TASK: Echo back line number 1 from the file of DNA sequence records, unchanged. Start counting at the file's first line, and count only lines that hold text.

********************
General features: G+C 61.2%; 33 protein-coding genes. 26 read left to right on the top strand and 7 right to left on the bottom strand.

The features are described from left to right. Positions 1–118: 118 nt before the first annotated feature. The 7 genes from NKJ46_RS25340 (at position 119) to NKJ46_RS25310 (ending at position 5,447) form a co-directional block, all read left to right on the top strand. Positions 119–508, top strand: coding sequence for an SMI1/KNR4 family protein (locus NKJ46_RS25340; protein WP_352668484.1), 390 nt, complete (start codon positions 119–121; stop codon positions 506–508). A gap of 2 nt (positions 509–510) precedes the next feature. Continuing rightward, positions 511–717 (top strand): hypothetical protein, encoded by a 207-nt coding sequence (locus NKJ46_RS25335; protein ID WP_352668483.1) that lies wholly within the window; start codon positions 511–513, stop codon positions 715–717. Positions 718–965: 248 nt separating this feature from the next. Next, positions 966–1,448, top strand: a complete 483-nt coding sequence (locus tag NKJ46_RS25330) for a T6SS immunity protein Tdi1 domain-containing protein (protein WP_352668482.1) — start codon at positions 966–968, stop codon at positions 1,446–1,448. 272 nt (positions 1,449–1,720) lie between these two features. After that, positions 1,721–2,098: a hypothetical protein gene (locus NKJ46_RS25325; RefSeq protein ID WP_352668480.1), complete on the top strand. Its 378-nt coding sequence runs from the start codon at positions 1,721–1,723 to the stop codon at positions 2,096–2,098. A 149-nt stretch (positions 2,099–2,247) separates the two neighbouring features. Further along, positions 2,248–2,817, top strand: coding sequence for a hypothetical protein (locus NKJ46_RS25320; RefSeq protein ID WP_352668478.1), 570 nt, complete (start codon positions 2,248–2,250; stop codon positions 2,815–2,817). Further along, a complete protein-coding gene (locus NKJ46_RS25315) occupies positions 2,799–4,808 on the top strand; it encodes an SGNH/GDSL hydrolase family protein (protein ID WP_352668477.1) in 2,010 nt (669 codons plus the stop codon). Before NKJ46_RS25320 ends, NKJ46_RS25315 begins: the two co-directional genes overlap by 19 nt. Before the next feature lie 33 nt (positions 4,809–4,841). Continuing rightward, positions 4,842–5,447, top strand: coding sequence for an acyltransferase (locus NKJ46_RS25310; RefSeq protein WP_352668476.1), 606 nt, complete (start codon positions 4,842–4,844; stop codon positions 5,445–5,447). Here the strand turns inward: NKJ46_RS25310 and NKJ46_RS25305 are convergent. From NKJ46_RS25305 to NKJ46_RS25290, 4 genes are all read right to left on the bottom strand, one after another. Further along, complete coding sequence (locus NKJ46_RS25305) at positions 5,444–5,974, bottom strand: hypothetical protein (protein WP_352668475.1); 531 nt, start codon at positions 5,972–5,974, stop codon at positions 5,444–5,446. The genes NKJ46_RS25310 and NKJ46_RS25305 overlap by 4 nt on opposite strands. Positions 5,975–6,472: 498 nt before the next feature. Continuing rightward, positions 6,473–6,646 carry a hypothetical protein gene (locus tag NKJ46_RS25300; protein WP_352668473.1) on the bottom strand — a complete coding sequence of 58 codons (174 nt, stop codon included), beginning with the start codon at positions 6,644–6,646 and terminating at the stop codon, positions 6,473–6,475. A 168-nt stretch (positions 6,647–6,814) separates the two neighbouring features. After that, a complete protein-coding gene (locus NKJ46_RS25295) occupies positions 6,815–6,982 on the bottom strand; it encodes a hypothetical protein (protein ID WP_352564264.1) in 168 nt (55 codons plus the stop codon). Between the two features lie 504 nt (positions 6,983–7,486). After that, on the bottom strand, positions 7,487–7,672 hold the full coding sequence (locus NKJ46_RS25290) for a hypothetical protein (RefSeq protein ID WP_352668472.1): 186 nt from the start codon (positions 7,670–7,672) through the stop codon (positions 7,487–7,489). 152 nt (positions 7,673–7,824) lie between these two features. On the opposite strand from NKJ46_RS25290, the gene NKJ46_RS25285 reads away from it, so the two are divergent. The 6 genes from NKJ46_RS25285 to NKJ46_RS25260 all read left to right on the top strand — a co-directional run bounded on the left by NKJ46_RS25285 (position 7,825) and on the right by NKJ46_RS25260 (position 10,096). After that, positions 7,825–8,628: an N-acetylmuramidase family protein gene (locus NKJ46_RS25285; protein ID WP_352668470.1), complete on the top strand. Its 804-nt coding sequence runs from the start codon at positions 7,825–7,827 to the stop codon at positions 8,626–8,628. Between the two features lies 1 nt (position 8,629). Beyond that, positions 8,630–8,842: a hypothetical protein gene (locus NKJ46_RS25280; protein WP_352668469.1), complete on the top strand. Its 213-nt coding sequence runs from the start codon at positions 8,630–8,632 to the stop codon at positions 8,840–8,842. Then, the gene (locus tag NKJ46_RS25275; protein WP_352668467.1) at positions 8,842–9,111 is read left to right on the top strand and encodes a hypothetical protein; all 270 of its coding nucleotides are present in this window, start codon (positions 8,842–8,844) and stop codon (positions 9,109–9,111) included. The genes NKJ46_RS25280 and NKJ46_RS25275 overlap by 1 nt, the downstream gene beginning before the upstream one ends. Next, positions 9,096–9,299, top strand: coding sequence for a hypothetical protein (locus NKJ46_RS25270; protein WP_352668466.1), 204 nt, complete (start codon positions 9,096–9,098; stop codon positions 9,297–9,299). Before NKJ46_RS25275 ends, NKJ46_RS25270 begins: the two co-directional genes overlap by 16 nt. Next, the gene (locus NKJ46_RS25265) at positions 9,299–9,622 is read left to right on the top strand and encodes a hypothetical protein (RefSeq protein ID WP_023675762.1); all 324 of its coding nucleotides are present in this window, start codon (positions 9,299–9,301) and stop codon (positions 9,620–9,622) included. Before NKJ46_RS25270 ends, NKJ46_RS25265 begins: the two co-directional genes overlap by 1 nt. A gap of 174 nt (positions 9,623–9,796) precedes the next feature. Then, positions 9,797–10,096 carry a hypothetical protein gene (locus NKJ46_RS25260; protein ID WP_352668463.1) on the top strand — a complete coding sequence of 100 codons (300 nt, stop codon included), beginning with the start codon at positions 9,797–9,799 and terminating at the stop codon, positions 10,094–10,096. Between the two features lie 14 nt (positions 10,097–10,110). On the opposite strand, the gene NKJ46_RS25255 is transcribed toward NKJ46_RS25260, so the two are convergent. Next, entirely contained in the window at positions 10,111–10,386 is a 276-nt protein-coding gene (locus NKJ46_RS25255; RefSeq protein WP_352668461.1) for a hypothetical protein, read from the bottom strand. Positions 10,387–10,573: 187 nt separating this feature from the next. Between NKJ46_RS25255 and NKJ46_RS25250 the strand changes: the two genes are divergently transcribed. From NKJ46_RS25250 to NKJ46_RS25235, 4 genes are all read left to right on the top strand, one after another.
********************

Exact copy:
General features: G+C 61.2%; 33 protein-coding genes. 26 read left to right on the top strand and 7 right to left on the bottom strand.